Network connections in older or repurposed PCs may stop working for no apparent reason. Users can overcome this frustrating situation by running a simple batch file. Image: iStock/Voren1 In the Continue Reading

Network connections in older or repurposed PCs may stop working for no apparent reason. Users can overcome this frustrating situation by running a simple batch file.

Image: iStock/Voren1

In the relentless battle to stay ahead of criminals with malicious intent, Microsoft and other vendors constantly update, repair and refine network security protocols. For the most part, modern network interface connectors, the hardware that is responsible for establishing and maintaining your network connection, can handle these changes through software updates.

Older NICs (typically Wi-Fi) in older or repurposed PCs and laptops, however, may stop working for no apparent reason at the most inopportune time. Whether it is during alternative schooling or an important team meeting, an internet network connection is the primary prerequisite. If you have a troublesome network connection that tends to fail periodically, you can create a simple batch file to reset the connection on the fly in seconds.

This how-to tutorial explains how to create a batch file in Windows 10 that will reset a network connection.

SEE: Research: How to successfully navigate the technical and management challenges of a remote workforce (TechRepublic Premium)

How to reset a network connection in Windows 10 with a batch file

First, a word of advice. If you have a NIC that periodically fails, for whatever reason, you should consider purchasing a replacement. USB network interfaces are available for around $25. It’s a small price to pay for relief from what can be a frustrating experience.

However, in lieu of that solution, you can create a simple batch file that disables the network connection and then immediately enables the connection again. That process forces the NIC to “reboot” and reset the network connection. If the described process fails to reset the connection, you may have other issues and more troubleshooting will be required.

Before we start the batch file, we first need to gather a bit of vital information. Open a command prompt by using the keyboard combination Windows Key + R and typing “cmd” into the textbox, as shown in Figure A.

Figure A

a-reset-nic-batch-file.jpg

Type this command into the command prompt and press Enter.

netsh interface show interface

The system will show you a list of installed network connections for your computer, like the one shown in Figure B. Note the network connection name of the NIC that is causing you trouble, and then close the command prompt window.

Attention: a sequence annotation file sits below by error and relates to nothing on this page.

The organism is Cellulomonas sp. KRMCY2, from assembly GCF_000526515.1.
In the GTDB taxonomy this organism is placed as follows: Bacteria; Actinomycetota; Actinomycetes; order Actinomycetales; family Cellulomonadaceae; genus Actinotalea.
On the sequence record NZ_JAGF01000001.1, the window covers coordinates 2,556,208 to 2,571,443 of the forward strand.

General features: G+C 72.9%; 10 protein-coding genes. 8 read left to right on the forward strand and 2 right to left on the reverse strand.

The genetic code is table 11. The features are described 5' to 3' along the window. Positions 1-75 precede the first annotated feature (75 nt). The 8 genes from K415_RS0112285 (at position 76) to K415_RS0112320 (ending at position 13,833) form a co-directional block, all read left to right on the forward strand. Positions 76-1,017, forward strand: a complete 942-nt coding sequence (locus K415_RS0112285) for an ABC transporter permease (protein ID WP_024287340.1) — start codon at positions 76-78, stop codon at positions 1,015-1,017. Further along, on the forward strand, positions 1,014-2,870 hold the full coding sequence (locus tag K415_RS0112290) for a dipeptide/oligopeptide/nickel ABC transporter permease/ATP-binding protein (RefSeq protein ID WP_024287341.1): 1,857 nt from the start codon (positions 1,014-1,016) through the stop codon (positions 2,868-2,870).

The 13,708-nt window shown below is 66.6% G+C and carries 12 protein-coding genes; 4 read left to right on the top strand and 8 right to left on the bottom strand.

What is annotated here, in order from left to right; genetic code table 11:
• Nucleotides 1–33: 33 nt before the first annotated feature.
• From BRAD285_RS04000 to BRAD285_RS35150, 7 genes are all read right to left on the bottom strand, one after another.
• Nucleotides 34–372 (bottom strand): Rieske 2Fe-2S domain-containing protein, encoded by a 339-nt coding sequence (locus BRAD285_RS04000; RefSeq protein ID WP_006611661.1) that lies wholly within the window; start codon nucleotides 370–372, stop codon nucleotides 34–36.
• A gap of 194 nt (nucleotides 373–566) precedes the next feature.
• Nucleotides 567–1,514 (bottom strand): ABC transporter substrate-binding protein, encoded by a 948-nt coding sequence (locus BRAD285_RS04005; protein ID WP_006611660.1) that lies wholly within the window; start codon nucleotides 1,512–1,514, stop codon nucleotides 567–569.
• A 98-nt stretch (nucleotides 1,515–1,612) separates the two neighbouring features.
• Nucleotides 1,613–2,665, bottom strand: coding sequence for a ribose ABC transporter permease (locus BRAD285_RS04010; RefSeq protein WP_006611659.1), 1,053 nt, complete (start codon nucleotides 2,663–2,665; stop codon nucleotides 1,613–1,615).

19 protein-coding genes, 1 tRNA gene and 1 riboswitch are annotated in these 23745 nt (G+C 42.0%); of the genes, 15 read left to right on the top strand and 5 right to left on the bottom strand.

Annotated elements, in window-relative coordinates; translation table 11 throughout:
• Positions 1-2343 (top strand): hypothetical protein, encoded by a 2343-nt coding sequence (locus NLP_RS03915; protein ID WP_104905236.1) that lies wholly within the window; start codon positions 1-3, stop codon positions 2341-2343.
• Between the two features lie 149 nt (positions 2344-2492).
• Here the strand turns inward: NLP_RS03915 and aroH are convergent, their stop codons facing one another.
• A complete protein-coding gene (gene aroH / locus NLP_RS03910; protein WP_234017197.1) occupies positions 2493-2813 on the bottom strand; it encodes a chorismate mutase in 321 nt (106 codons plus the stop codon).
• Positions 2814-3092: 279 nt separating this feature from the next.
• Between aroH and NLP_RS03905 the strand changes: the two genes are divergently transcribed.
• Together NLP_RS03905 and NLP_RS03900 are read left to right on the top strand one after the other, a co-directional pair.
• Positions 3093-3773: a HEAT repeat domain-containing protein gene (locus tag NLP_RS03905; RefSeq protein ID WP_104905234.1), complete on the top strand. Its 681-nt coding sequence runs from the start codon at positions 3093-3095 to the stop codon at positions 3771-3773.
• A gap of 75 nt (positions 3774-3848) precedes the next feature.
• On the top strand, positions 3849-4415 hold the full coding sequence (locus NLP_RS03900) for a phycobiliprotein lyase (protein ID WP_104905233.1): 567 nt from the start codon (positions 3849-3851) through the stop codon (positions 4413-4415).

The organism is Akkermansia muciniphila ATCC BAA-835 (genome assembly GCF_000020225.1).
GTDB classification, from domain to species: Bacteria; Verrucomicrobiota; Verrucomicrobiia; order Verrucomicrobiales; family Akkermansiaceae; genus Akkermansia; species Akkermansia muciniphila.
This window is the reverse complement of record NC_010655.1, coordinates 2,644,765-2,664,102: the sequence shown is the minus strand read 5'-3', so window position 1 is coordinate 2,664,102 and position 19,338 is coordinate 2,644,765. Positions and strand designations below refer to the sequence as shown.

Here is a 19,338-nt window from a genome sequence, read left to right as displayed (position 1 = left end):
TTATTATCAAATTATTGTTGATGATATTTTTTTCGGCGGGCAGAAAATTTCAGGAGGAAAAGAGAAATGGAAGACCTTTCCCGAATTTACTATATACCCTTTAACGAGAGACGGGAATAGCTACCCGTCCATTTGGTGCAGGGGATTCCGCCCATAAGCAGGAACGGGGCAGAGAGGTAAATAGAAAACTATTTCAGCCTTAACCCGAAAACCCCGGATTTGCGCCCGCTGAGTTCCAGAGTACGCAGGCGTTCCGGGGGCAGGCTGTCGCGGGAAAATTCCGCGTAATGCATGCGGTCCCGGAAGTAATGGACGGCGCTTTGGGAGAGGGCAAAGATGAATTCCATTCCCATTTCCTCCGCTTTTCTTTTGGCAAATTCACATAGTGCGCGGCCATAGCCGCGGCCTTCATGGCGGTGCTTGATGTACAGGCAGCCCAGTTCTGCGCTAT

Figure B

b-reset-nic-batch-file.jpg

Now create the batch file. Start your favorite text editor, which for Windows 10 users is typically Notepad. Type “notepad” into the search box and select the app from the results.

Type the following commands into your text file:

@ECHO OFF

cls

netsh interface set interface PROBLEM disable

netsh interface set interface PROBLEM enable

pause

Your text file should look something like Figure C. NOTE: Change “PROBLEM” to the name of your problem connection (Wi-Fi, Ethernet 2, etc.).

Figure C

c-reset-nic-batch-file.jpg

In Notepad, click File | Save As, elect All file types, and choose the Desktop folder as the location, and then give the file a descriptive name. Just remember to use the “.bat” file type. For our example, we named the file ResetNIC.bat.

Exit out of Notepad when you have saved your batch file.

You will have to run the batch file with administrative credentials each time. So instead of left-clicking the batch file, right-click it and select Run As Administrator from the context menu.

With echo off, you will not see much happening, but your problem network connection will have been disabled and then enabled sequentially, which resets the connection.

As mentioned before, if this does not reestablish a network connection, you may have other network problems to troubleshoot. Perhaps your connection problems are related to your router or your ISP. Those problems require a different set of commands and a different batch file, which we will explore in a separate article.

Also see

ASNF